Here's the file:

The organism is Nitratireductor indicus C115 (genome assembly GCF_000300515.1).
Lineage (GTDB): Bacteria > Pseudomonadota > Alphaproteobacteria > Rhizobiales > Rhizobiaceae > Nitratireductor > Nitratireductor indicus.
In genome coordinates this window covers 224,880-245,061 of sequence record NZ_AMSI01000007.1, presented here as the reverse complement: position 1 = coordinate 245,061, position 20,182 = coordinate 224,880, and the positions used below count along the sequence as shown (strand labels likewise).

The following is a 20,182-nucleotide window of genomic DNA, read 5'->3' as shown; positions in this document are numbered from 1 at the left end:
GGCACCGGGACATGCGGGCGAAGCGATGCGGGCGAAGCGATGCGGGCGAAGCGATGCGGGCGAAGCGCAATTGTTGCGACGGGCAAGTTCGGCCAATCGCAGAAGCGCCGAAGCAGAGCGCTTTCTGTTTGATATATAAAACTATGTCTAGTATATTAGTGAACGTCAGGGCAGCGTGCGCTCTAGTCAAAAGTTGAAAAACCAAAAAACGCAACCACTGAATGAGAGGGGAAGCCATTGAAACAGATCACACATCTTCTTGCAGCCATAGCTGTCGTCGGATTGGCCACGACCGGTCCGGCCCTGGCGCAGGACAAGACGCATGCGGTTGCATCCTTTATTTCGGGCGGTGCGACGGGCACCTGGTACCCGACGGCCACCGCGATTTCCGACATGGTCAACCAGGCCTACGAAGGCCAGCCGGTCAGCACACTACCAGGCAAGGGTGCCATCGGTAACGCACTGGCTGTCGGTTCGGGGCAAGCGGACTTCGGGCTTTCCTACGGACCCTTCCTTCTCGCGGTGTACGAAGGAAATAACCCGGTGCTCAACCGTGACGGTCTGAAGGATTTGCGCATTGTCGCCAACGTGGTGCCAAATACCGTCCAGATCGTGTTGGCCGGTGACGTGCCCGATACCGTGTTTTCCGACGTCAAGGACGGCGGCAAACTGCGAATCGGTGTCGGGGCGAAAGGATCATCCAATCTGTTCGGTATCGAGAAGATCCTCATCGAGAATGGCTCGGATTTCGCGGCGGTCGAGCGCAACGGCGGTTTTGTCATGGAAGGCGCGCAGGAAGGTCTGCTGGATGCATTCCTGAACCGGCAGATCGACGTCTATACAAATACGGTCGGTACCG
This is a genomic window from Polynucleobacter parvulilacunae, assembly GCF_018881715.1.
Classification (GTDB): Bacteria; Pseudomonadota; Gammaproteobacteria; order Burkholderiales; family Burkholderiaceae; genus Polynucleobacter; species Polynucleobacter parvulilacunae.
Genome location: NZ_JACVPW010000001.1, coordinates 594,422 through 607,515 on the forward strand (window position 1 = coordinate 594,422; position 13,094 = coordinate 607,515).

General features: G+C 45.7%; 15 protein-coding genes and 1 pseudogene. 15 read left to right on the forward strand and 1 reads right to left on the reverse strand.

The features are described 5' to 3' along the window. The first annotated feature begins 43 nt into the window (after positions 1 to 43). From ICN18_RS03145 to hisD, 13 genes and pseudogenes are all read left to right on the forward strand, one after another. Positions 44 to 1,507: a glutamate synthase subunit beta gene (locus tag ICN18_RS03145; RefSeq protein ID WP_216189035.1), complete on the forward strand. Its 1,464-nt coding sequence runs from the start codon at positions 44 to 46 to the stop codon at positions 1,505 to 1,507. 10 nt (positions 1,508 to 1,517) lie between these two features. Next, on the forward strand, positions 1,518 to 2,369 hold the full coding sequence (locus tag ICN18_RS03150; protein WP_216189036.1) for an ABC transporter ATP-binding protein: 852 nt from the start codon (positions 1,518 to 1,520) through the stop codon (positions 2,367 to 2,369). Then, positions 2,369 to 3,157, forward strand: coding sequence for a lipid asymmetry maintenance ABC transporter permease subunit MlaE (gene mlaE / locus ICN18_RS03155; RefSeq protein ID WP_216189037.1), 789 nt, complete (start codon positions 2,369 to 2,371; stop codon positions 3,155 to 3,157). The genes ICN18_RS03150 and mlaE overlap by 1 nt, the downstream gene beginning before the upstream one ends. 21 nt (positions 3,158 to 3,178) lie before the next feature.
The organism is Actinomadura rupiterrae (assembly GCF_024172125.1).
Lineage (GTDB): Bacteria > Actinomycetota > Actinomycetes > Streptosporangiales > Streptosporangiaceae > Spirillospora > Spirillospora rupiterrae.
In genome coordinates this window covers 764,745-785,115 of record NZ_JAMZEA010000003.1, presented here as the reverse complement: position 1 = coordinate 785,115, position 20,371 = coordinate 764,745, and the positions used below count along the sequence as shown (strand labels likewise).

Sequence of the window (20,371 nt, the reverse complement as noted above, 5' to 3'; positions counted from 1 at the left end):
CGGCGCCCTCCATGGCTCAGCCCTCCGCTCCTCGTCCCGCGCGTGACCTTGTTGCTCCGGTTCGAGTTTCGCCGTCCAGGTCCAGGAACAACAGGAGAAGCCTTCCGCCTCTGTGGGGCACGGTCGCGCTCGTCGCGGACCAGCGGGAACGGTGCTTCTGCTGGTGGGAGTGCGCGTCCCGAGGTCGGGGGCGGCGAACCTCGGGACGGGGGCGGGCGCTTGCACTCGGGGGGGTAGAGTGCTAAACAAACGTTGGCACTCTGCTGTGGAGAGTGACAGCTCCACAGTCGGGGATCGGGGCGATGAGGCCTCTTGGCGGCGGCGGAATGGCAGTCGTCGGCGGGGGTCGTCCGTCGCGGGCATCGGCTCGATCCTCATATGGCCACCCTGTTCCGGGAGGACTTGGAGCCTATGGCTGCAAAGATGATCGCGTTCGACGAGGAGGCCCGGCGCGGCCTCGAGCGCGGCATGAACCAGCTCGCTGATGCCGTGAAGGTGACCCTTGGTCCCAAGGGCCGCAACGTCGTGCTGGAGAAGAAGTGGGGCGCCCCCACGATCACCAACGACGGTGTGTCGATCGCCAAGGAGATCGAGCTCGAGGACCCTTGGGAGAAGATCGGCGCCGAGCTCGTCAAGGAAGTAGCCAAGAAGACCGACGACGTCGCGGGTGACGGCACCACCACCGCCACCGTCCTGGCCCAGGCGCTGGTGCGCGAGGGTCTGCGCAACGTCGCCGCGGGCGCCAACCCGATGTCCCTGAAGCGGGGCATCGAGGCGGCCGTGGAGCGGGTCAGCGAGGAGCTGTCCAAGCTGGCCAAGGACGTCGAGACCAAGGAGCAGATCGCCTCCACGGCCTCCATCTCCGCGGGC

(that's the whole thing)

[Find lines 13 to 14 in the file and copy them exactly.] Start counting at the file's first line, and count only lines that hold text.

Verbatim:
In genome coordinates this window covers 764,745-785,115 of record NZ_JAMZEA010000003.1, presented here as the reverse complement: position 1 = coordinate 785,115, position 20,371 = coordinate 764,745, and the positions used below count along the sequence as shown (strand labels likewise).

Sequence of the window (20,371 nt, the reverse complement as noted above, 5' to 3'; positions counted from 1 at the left end):